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ARS Home » Plains Area » Grand Forks, North Dakota » Grand Forks Human Nutrition Research Center » Healthy Body Weight Research » Research » Publications at this Location » Publication #86997


item Davis, Cindy
item Klevay, Leslie
item Milne, David
item Nielsen, Forrest - Frosty

Submitted to: Federation of American Societies for Experimental Biology Conference
Publication Type: Abstract Only
Publication Acceptance Date: 4/30/1998
Publication Date: N/A
Citation: N/A

Interpretive Summary:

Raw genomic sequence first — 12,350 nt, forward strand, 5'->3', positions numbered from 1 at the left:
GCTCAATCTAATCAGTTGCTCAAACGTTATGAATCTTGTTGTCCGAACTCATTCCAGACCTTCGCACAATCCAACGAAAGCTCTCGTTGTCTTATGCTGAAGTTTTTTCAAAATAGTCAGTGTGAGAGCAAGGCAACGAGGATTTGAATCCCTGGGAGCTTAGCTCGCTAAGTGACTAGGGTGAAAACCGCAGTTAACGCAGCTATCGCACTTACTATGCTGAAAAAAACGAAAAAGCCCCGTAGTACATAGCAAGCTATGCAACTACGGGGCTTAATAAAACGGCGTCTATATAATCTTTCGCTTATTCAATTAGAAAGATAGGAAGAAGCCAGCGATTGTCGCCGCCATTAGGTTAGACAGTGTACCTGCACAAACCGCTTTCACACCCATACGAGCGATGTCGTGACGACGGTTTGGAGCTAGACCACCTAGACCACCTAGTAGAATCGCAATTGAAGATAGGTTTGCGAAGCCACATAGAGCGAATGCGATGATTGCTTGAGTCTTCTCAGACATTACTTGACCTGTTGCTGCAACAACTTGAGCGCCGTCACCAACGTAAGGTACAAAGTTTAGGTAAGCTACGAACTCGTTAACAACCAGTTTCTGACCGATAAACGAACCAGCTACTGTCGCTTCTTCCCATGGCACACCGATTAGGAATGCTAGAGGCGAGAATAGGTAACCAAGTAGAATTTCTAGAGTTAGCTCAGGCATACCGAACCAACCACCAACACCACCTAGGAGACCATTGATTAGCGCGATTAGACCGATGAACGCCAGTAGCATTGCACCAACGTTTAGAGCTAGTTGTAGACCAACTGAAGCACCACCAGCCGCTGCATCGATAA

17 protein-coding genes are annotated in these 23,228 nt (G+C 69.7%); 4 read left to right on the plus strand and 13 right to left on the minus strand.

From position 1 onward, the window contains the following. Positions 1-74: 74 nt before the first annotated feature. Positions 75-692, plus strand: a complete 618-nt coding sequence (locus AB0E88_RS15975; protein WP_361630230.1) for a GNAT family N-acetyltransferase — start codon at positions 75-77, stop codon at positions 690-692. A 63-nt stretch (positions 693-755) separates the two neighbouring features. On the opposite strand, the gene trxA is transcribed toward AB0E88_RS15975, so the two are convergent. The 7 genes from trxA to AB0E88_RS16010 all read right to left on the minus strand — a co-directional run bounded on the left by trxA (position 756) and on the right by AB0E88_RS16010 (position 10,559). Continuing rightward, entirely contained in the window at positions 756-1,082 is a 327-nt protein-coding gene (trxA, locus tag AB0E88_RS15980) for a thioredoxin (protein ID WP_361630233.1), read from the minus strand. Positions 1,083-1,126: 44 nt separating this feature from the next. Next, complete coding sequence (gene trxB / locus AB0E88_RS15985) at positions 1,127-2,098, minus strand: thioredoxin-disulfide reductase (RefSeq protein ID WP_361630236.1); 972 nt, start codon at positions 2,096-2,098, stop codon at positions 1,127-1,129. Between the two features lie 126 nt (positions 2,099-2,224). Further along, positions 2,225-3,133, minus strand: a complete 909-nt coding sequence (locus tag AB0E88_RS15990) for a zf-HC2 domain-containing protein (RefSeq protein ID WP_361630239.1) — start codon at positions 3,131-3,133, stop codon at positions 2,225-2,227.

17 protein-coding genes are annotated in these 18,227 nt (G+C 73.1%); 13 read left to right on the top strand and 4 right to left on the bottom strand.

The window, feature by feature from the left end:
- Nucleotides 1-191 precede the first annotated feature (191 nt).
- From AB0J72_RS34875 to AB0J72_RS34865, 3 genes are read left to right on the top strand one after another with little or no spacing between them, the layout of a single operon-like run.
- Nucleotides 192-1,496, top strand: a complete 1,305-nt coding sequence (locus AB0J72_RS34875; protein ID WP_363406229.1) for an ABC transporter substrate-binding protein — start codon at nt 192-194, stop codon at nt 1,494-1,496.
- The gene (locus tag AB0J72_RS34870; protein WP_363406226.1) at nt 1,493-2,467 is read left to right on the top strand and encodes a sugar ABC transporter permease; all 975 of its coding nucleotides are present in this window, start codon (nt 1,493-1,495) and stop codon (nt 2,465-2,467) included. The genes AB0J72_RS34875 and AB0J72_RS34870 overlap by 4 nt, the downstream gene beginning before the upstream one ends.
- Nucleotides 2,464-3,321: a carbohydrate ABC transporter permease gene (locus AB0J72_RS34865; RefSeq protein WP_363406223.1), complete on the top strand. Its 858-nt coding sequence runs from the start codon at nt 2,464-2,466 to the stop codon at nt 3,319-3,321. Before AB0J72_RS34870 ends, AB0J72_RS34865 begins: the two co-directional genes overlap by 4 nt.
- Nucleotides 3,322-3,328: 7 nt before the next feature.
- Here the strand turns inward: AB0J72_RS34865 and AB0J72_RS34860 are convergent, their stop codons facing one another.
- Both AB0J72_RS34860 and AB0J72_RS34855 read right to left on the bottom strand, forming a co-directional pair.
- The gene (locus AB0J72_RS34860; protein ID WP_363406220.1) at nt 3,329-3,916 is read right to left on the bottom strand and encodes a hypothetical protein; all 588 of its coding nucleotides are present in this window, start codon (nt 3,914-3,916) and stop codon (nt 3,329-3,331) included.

Technical Abstract: Twelve postmenopausal women aged 55-76 y completed a metabolic unit study to investigate the effects of low and moderately high zinc intakes on copper and iron nutriture. After a 10 d equilibration period, half the women were fed a diet containing 1 mg Cu/2000 kcal and the rest were fed 3 mg Cu/2000 kcal for the remainder of the study. Both groups received 3 mg Zn/2000 kcal for the first 90 d, followed by another 10 d equilibration period, and 53 mg Zn/2000 kcal for the next 90 d. High dietary zinc significantly (p<0.0001) increased extracellular superoxide dismutase (EC -SOD) activity among all of the subjects from 26.13 U/ml plasma at the end of the low dietary zinc period to 32.57 U/ml plasma at the end of the high dietary zinc period. There was no significant effect of dietary copper on EC-SOD activity. In contrast erythrocyte copper-zinc superoxide dismutase (CuZn SOD) activity was not significantly affected by dietary zinc. However, low dietary copper significantly depressed CuZn SOD activity by 17% and high dietary copper significantly increased glycosylated hemoglobin concentrations, plasma copper concentrations, and ionized magnesium concentrations. High dietary zinc significantly (p<0.05) increased plasma zinc concentrations and the percent platelet aggregation. These results suggest that 53 mg Zn/d has some adverse effects on copper metabolism. These results also suggest that measurement of EC-SOD activity may be a useful indicator of zinc status in humans.